Island churches forgotten in insurance debacle
Gloria Dei Lutheran Church
Roser Momerial Community Church
With all the recent focus of the wind insurance debate being on residential homes, a new problem has arisen for the churches on the Island. Churches are not classified as habitable establishments and are not included in the state-run insurance pool regardless of whether the property is within 1,000 feet of the Gulf or not.
With the way premiums are skyrocketing for homeowners, the situation for churches is similar. Since they have a much larger building to insure, obviously the costs are going to far exceed that of a house.
That is the cold truth for Roser Memorial Community Church and Gloria Dei Lutheran Church, which both saw their wind insurance policies canceled in recent months.
They are both in a predicament. As of June 1, Gloria Dei's wind insurance policy ended, and the church is unable to get a policy for the upcoming year. According to Olga Ippedico, president of Gloria Dei's Church Council, the Evangelical Lutheran Church in America senate could not get a wind insurance renewal for Gloria Dei, and they have no hurricane insurance.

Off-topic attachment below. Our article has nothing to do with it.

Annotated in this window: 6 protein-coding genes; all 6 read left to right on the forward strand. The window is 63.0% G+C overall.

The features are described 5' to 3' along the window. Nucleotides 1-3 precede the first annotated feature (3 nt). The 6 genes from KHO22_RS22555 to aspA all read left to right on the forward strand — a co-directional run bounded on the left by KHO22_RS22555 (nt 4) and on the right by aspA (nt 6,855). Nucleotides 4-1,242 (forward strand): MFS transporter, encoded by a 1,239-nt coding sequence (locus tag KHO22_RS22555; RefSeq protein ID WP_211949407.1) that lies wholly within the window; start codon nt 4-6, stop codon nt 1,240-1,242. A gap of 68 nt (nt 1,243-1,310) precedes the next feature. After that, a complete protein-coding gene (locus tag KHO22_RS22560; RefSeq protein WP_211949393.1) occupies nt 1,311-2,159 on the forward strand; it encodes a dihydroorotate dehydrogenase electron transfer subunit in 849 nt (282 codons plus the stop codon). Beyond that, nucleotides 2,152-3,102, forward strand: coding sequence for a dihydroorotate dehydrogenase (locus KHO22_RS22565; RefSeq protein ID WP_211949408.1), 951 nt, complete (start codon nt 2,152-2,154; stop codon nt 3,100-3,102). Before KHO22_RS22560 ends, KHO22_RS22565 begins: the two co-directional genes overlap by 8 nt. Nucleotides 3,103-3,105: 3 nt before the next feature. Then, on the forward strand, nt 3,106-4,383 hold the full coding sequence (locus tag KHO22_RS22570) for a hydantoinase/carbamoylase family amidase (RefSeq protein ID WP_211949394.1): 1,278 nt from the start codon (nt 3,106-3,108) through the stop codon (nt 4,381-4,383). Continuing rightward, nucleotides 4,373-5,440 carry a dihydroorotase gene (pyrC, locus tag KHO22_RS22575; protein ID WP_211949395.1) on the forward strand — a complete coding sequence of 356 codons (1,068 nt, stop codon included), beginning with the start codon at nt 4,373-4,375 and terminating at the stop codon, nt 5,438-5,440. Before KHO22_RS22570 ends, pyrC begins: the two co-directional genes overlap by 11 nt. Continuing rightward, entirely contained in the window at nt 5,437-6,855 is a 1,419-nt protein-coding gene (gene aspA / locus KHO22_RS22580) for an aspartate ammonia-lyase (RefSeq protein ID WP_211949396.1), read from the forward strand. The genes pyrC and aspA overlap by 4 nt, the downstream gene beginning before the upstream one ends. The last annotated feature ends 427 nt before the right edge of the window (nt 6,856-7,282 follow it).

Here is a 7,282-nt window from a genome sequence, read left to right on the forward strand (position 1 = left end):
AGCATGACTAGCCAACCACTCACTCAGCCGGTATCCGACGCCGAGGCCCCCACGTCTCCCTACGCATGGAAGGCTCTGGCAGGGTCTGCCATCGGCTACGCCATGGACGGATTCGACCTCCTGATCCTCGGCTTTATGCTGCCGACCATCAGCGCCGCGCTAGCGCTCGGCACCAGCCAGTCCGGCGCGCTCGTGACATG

Last year, $25,000 was spent on hurricane insurance alone for Gloria Dei, and it would likely cost double that if they could have gotten it this year, states Ippedico. So the plan for Gloria Dei is to self-insure, since no provider will cover them. This process is still in the works, but Gloria Dei anticipates opening a separate bank account that will take donations, and possibly an escrow account.
An escrow or trust account can be held in the borrower's name to pay obligations such as property taxes and insurance premiums. The money in the account covers the estimated real estate taxes and insurance when they come due.
Ippedico jokingly said, "The way our church is constructed, I don't think it will blow away." Church members can only pray she's right.
The situation is relatively the same at Roser Memorial Community Church on Pine Avenue. Board of trustees member Lyle Kulhmann said that wind insurance "was not available for us, even after exhausting options from eight or nine insurance providers."
He also mentioned that they had an agency from Brandon, Fla., that specializes in providing insurance to churches, trying to help, but had no luck.
Because of Roser's proximity to the Gulf, its wind insurance was canceled on May 1. The church has flood insurance, but it covers only about 25 percent of the church's two buildings.
Roser has taken a slightly different plan of action, relying on state Rep. Bill Galvano to continue his dedication to helping out with the situation.
Kulhmann said that what is happening to the church and all Island residents is "an injustice to us."
In addition, Roser Church has done minor repairs to strengthen the establishment, especially reinforcing and protecting the stained-glass windows on the building. Kulhmann also mentioned, "We are a church, so we pray." For right now, that is about all that can be done, he said.
Although unavailable for comment, St. Bernard Catholic Church is also said to be self-insured.